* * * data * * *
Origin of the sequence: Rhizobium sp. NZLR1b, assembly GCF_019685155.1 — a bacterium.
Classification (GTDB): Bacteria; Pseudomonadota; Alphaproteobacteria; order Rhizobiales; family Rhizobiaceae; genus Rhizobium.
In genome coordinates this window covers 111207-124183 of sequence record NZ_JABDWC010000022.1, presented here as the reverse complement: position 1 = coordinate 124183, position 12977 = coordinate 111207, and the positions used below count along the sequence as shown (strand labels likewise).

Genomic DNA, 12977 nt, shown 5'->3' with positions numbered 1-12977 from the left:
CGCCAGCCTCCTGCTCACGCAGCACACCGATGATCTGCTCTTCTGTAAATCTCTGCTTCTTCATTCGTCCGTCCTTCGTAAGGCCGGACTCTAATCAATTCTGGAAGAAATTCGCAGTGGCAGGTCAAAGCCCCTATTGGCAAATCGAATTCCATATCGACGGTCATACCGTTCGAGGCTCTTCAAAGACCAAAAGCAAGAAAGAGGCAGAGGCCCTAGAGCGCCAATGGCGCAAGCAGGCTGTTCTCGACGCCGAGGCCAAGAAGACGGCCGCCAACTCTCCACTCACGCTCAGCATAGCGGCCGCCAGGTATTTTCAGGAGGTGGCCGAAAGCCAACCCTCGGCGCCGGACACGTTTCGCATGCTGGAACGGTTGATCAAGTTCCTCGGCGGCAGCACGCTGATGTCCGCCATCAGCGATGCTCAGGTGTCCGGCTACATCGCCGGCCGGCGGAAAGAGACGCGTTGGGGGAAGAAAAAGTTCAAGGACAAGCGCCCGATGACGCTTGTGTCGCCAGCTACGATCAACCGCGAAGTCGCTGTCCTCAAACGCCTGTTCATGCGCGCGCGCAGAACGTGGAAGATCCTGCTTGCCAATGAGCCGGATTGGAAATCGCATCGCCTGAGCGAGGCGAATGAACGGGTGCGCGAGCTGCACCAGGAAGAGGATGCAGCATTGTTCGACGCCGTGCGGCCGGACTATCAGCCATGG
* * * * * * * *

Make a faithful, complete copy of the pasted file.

Origin of the sequence: Rhizobium sp. NZLR1b, assembly GCF_019685155.1 — a bacterium.
Classification (GTDB): Bacteria; Pseudomonadota; Alphaproteobacteria; order Rhizobiales; family Rhizobiaceae; genus Rhizobium.
In genome coordinates this window covers 111207-124183 of sequence record NZ_JABDWC010000022.1, presented here as the reverse complement: position 1 = coordinate 124183, position 12977 = coordinate 111207, and the positions used below count along the sequence as shown (strand labels likewise).

Genomic DNA, 12977 nt, shown 5'->3' with positions numbered 1-12977 from the left:
CGCCAGCCTCCTGCTCACGCAGCACACCGATGATCTGCTCTTCTGTAAATCTCTGCTTCTTCATTCGTCCGTCCTTCGTAAGGCCGGACTCTAATCAATTCTGGAAGAAATTCGCAGTGGCAGGTCAAAGCCCCTATTGGCAAATCGAATTCCATATCGACGGTCATACCGTTCGAGGCTCTTCAAAGACCAAAAGCAAGAAAGAGGCAGAGGCCCTAGAGCGCCAATGGCGCAAGCAGGCTGTTCTCGACGCCGAGGCCAAGAAGACGGCCGCCAACTCTCCACTCACGCTCAGCATAGCGGCCGCCAGGTATTTTCAGGAGGTGGCCGAAAGCCAACCCTCGGCGCCGGACACGTTTCGCATGCTGGAACGGTTGATCAAGTTCCTCGGCGGCAGCACGCTGATGTCCGCCATCAGCGATGCTCAGGTGTCCGGCTACATCGCCGGCCGGCGGAAAGAGACGCGTTGGGGGAAGAAAAAGTTCAAGGACAAGCGCCCGATGACGCTTGTGTCGCCAGCTACGATCAACCGCGAAGTCGCTGTCCTCAAACGCCTGTTCATGCGCGCGCGCAGAACGTGGAAGATCCTGCTTGCCAATGAGCCGGATTGGAAATCGCATCGCCTGAGCGAGGCGAATGAACGGGTGCGCGAGCTGCACCAGGAAGAGGATGCAGCATTGTTCGACGCCGTGCGGCCGGACTATCAGCCATGG